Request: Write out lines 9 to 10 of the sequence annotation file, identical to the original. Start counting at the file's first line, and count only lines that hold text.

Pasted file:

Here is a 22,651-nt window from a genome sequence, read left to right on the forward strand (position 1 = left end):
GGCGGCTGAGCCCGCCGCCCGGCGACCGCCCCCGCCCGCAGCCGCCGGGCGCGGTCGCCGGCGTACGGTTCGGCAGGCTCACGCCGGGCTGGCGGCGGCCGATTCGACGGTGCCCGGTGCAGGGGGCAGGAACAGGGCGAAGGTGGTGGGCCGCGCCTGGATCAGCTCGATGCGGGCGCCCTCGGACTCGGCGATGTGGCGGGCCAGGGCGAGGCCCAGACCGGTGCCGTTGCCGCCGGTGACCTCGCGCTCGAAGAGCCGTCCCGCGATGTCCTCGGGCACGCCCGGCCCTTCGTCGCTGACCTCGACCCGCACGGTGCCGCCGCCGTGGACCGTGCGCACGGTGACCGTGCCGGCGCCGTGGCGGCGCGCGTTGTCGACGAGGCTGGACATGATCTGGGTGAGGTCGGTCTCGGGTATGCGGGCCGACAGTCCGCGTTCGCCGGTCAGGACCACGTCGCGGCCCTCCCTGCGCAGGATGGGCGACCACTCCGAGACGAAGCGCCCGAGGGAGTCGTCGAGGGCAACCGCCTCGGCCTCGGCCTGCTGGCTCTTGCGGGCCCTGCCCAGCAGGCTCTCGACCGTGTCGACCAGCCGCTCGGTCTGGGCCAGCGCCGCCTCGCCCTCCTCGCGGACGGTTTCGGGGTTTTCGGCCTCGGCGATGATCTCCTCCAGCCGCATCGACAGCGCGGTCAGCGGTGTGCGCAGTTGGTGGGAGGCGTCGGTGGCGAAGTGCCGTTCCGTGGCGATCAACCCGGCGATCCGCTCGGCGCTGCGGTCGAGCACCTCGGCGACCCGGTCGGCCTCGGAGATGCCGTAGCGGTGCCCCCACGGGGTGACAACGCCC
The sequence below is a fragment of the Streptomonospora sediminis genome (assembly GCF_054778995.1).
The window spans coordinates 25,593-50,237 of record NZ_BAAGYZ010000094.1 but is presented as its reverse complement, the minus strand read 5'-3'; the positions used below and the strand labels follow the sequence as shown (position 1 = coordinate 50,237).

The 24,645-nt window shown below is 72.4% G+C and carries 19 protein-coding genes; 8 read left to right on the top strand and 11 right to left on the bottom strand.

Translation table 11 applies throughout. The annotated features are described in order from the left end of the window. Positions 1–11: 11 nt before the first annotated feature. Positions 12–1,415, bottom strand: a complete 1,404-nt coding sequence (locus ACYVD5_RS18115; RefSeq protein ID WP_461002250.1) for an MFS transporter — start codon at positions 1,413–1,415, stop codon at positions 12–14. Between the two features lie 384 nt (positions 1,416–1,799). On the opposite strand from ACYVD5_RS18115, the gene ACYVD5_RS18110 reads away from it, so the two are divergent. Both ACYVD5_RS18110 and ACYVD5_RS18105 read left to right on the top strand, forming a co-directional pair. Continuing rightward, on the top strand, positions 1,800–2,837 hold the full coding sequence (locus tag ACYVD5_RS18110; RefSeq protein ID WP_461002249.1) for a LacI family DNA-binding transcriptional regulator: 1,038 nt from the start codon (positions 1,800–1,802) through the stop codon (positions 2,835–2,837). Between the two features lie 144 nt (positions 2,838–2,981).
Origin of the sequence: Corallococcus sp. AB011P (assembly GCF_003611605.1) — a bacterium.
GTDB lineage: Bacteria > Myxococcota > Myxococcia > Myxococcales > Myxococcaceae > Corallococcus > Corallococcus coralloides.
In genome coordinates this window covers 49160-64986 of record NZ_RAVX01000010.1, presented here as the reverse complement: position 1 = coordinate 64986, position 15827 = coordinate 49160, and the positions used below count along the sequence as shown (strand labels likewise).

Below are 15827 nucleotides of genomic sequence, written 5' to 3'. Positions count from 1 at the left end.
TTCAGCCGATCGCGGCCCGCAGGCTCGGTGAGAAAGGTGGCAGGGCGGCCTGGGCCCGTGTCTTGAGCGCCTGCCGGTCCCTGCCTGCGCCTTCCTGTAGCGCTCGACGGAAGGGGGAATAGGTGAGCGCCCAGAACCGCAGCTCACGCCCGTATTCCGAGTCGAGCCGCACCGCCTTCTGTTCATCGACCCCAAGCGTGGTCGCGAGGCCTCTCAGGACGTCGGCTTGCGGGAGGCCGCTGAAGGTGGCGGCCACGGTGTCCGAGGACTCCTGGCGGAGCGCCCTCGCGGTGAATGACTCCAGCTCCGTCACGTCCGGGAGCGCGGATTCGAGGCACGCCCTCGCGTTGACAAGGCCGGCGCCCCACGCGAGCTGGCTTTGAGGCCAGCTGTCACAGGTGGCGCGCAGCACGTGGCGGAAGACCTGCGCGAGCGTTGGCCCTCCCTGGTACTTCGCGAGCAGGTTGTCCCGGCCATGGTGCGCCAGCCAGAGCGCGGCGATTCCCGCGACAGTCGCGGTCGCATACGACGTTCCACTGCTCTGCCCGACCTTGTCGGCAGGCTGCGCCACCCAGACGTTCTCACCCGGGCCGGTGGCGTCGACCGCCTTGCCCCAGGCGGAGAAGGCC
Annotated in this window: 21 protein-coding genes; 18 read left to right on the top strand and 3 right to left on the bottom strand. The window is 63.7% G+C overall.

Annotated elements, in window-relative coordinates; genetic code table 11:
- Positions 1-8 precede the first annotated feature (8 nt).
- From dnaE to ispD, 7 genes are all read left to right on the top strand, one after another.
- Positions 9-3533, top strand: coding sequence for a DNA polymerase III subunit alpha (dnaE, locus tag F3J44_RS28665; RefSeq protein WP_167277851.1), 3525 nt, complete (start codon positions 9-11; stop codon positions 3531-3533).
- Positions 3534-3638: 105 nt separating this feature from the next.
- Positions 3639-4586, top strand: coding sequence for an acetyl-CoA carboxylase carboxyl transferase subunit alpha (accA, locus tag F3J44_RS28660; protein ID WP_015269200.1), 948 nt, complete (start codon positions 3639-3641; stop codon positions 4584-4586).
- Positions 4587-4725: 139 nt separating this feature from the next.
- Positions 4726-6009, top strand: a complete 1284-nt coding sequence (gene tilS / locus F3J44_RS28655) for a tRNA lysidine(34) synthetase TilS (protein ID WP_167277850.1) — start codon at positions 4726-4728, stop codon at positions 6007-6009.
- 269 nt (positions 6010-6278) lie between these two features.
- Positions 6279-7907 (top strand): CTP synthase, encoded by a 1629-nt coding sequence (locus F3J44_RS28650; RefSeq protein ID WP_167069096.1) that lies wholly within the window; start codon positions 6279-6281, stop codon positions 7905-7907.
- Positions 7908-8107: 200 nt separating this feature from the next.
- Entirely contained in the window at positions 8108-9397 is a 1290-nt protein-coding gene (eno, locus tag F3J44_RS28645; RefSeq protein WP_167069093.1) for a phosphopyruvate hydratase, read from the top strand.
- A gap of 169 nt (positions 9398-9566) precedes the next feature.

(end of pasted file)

In genome coordinates this window covers 49160-64986 of record NZ_RAVX01000010.1, presented here as the reverse complement: position 1 = coordinate 64986, position 15827 = coordinate 49160, and the positions used below count along the sequence as shown (strand labels likewise).

Below are 15827 nucleotides of genomic sequence, written 5' to 3'. Positions count from 1 at the left end.